SALT LAKE CITY— Family members and faculty of Saint Vincent de Paul Parish and School held a family Seder on April 3, remembering that Jewish people have commemorated Passover with this meal since the time of Moses.
The ritual Passover feast recalls the freeing of the Israelites from slavery in Egypt. Jesus and his apostles celebrated a Seder meal at the Last Supper, which Catholics commemorate on Holy Thursday.
"More than 3,800 years ago people used to share this type of meal," said Monica Howa-Johnson, a member of the St. Vincent school board, which helped organize the Seder.
When Jewish people prepare this meal, it is a kind of thanksgiving celebration; they clean their houses, takeout their best china, and put on fancy clothes.
"They work hard for the meal, said Howa-Johnson, who presented the ceremonial plate, which is a large plate on which a boiled egg, a lamb shank bone, horseradish, parsley or celery and salt water in a small bowl are placed. For a traditional Seder, each table should have one ceremonial plate.
The table is covered with a white cloth. At the head of the table are three matzot (unleavened bread) covered with a napkin or a special ceremonial cover. A pillow is set at the back of one chair in which the leader of the Seder will sit, symbolizing the luxury of reclining at table, which the Hebrew slaves didn’t have. A pitcher of water, a bowl and towel for ritual washing are present as well.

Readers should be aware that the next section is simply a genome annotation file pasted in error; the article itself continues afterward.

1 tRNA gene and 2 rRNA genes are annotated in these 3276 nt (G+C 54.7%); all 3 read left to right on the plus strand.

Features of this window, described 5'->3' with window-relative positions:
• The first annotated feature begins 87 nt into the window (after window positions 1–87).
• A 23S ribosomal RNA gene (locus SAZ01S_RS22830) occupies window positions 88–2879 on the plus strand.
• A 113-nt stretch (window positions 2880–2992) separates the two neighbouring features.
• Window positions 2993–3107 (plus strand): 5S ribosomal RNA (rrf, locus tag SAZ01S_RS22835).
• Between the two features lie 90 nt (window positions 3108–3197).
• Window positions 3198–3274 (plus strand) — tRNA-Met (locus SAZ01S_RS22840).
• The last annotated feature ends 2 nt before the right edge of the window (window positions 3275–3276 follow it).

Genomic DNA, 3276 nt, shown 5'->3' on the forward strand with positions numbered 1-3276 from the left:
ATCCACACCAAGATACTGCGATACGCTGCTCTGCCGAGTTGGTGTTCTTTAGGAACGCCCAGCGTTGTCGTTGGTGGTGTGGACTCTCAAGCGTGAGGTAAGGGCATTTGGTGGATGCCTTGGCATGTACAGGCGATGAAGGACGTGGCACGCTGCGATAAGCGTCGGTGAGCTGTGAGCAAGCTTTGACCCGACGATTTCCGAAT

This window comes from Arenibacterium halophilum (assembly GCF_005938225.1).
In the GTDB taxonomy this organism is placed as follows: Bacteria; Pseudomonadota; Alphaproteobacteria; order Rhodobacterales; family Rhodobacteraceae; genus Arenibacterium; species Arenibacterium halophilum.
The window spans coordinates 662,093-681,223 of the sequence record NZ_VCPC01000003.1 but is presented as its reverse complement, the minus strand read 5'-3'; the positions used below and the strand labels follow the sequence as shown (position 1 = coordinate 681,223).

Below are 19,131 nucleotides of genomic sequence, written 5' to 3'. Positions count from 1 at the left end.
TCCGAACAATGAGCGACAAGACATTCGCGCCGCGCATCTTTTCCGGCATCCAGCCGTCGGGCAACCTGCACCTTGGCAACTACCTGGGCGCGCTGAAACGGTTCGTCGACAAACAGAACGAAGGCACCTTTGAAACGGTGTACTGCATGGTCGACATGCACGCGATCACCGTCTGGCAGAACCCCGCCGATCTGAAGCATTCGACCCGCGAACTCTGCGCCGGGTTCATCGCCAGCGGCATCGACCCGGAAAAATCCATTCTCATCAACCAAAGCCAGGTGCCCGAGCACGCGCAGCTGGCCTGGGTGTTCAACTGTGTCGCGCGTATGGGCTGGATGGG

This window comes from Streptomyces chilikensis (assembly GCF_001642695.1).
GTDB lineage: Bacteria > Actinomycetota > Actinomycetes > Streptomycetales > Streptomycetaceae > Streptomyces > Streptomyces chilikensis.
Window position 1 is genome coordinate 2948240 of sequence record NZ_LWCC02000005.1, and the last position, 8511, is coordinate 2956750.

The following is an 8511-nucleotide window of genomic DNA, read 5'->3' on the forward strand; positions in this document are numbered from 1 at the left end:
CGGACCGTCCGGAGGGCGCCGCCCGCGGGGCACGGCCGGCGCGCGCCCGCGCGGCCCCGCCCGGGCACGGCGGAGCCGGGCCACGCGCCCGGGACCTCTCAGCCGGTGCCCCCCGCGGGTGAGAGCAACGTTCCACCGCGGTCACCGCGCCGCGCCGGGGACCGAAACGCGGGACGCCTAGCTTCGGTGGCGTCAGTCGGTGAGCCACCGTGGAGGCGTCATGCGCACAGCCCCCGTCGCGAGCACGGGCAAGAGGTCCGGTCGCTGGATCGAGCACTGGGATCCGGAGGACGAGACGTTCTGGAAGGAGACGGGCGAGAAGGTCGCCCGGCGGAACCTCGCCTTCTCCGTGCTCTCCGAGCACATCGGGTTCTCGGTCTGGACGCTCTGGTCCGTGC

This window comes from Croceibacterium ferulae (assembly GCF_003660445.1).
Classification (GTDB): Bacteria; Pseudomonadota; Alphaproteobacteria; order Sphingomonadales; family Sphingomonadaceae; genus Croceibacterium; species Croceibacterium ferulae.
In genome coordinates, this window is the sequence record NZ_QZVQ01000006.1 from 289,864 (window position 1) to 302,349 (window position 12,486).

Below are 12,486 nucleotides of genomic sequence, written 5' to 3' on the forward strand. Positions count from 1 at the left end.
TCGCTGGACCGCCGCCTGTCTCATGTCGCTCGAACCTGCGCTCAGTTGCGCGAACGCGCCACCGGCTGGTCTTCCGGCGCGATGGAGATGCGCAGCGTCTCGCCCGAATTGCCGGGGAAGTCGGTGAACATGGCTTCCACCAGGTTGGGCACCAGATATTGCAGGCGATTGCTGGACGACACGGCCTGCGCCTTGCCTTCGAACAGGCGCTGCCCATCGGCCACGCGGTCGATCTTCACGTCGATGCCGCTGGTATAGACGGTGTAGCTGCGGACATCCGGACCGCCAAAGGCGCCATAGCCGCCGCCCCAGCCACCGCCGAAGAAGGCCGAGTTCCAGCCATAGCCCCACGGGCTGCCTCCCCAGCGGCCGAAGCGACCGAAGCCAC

"We also have a bottle of wine and grape juice for the kids on each table; every time that we are blessing and making a promise, people will raise their cups together," said Howa-Johnson, referring to the tradition of four promises and four cups, which is a reminder that God made four promises to Moses. "We remember these four promises at Passover as we drink four cups of wine," she said.
Mark Longe, principal of St. Vincent school, was in charge of the blessing of the wine as well as asking for God’s blessings.
"The cup is a symbol of joy. Let us drink this and be reminded of the joy which is ours as a result of our salvation…. Blessed are You, O Lord our God, King of the universe, who creates the fruit of the earth," said Longe.
Candles also are lit during the Seder.
"The mother or woman of the house lights the candles as a representation of when Jesus was a boy growing up and Mary, who would have lit the candles for their Passover Seder," Howa-Johnson said.